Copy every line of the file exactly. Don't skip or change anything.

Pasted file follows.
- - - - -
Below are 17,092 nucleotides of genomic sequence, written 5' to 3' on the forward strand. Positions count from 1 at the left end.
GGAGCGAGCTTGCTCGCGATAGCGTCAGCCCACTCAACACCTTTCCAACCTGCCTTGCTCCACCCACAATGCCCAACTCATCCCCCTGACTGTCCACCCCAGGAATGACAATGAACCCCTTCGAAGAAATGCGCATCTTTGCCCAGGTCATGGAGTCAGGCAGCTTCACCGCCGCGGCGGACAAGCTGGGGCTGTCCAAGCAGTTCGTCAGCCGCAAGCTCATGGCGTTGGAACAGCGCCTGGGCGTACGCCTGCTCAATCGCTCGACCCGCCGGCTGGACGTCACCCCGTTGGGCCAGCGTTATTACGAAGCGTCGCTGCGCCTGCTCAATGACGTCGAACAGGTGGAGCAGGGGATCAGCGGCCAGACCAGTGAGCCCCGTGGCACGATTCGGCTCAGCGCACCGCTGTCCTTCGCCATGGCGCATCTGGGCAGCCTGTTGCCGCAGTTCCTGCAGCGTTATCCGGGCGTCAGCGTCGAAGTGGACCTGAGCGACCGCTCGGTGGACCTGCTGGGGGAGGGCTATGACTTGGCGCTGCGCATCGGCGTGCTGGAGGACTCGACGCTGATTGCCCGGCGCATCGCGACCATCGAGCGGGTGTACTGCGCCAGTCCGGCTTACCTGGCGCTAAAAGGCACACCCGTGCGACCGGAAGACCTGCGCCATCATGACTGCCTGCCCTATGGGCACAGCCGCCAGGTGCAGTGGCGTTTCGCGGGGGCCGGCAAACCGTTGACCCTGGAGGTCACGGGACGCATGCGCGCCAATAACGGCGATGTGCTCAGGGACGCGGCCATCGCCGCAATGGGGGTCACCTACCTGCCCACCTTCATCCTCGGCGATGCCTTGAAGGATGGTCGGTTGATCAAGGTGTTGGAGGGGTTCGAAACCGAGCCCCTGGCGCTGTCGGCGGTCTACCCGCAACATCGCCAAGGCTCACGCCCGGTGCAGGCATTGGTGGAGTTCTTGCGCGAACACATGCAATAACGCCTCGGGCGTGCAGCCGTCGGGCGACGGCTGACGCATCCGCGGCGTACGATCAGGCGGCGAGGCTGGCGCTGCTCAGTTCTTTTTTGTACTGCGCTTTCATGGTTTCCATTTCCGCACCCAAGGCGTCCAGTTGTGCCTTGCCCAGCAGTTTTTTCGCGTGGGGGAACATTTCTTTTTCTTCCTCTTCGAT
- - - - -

Below are 17,092 nucleotides of genomic sequence, written 5' to 3' on the forward strand. Positions count from 1 at the left end.
GGAGCGAGCTTGCTCGCGATAGCGTCAGCCCACTCAACACCTTTCCAACCTGCCTTGCTCCACCCACAATGCCCAACTCATCCCCCTGACTGTCCACCCCAGGAATGACAATGAACCCCTTCGAAGAAATGCGCATCTTTGCCCAGGTCATGGAGTCAGGCAGCTTCACCGCCGCGGCGGACAAGCTGGGGCTGTCCAAGCAGTTCGTCAGCCGCAAGCTCATGGCGTTGGAACAGCGCCTGGGCGTACGCCTGCTCAATCGCTCGACCCGCCGGCTGGACGTCACCCCGTTGGGCCAGCGTTATTACGAAGCGTCGCTGCGCCTGCTCAATGACGTCGAACAGGTGGAGCAGGGGATCAGCGGCCAGACCAGTGAGCCCCGTGGCACGATTCGGCTCAGCGCACCGCTGTCCTTCGCCATGGCGCATCTGGGCAGCCTGTTGCCGCAGTTCCTGCAGCGTTATCCGGGCGTCAGCGTCGAAGTGGACCTGAGCGACCGCTCGGTGGACCTGCTGGGGGAGGGCTATGACTTGGCGCTGCGCATCGGCGTGCTGGAGGACTCGACGCTGATTGCCCGGCGCATCGCGACCATCGAGCGGGTGTACTGCGCCAGTCCGGCTTACCTGGCGCTAAAAGGCACACCCGTGCGACCGGAAGACCTGCGCCATCATGACTGCCTGCCCTATGGGCACAGCCGCCAGGTGCAGTGGCGTTTCGCGGGGGCCGGCAAACCGTTGACCCTGGAGGTCACGGGACGCATGCGCGCCAATAACGGCGATGTGCTCAGGGACGCGGCCATCGCCGCAATGGGGGTCACCTACCTGCCCACCTTCATCCTCGGCGATGCCTTGAAGGATGGTCGGTTGATCAAGGTGTTGGAGGGGTTCGAAACCGAGCCCCTGGCGCTGTCGGCGGTCTACCCGCAACATCGCCAAGGCTCACGCCCGGTGCAGGCATTGGTGGAGTTCTTGCGCGAACACATGCAATAACGCCTCGGGCGTGCAGCCGTCGGGCGACGGCTGACGCATCCGCGGCGTACGATCAGGCGGCGAGGCTGGCGCTGCTCAGTTCTTTTTTGTACTGCGCTTTCATGGTTTCCATTTCCGCACCCAAGGCGTCCAGTTGTGCCTTGCCCAGCAGTTTTTTCGCGTGGGGGAACATTTCTTTTTCTTCCTCTTCGAT